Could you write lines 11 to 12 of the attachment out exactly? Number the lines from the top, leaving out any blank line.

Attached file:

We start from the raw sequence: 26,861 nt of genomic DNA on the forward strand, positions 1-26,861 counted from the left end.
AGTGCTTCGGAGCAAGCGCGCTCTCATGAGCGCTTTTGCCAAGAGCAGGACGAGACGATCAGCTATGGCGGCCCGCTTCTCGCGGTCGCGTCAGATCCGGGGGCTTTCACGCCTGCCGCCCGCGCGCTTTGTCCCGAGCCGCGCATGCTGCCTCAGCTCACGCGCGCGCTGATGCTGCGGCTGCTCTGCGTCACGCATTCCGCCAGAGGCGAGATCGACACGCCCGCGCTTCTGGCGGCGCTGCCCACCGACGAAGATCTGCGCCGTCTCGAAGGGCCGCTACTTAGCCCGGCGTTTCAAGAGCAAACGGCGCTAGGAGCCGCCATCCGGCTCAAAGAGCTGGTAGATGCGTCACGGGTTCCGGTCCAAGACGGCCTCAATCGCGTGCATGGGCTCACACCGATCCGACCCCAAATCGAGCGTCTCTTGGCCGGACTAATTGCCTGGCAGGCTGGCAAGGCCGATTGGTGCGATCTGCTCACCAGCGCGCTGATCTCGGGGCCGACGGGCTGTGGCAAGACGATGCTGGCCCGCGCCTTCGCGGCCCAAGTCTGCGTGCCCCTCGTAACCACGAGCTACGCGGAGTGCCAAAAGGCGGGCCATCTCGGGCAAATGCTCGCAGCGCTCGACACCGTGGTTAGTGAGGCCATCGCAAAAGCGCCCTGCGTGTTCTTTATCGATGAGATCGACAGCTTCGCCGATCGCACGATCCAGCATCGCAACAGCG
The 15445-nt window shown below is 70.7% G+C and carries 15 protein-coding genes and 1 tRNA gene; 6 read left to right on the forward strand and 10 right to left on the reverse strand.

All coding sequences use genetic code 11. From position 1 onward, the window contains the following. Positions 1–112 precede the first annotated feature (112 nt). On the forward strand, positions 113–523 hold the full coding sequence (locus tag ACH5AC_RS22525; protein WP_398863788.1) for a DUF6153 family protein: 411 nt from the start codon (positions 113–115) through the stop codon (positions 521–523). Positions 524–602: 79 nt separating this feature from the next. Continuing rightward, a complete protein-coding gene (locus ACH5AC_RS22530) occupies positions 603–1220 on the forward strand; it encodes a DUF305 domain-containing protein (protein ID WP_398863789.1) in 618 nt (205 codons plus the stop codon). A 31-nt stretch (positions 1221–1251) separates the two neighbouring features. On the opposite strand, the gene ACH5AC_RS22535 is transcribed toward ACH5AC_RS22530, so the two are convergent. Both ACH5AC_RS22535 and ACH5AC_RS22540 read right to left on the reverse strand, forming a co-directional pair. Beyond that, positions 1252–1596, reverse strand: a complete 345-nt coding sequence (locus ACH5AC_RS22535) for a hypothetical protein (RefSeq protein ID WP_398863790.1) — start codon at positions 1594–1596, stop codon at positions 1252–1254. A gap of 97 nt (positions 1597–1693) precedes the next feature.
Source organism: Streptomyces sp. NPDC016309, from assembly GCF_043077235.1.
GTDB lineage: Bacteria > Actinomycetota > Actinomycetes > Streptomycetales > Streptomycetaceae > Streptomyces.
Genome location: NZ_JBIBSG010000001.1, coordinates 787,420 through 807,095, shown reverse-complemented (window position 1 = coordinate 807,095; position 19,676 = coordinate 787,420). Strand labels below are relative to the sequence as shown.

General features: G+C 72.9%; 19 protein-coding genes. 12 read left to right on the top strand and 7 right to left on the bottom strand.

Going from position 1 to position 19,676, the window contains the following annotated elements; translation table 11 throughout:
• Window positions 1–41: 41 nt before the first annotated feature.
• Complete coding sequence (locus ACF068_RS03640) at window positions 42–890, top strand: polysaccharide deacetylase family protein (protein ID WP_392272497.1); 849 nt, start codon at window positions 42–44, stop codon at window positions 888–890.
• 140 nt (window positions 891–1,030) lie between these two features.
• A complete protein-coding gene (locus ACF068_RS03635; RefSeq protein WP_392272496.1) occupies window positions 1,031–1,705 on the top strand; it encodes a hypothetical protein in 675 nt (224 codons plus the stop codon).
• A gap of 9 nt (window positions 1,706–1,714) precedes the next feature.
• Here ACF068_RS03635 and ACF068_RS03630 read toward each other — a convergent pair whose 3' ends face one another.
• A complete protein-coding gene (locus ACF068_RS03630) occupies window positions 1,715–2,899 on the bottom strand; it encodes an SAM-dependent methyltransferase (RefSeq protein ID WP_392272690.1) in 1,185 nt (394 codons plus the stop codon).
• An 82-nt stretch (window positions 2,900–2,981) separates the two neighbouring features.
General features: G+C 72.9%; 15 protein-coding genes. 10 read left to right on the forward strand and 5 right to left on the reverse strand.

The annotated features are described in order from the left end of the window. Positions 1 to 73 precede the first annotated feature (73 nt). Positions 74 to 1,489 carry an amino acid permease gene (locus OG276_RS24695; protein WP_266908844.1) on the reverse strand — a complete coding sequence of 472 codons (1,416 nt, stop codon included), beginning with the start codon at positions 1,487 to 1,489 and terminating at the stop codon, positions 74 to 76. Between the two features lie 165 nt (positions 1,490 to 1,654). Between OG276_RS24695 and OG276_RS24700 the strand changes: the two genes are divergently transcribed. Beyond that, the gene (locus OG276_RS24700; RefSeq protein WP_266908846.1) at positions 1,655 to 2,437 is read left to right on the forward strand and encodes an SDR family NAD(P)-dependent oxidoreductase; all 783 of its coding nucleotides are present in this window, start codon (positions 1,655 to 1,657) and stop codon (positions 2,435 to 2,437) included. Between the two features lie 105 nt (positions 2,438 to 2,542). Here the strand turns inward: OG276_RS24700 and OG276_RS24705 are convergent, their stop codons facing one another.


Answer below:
• Complete coding sequence (locus ACF068_RS03640) at window positions 42–890, top strand: polysaccharide deacetylase family protein (protein ID WP_392272497.1); 849 nt, start codon at window positions 42–44, stop codon at window positions 888–890.
• 140 nt (window positions 891–1,030) lie between these two features.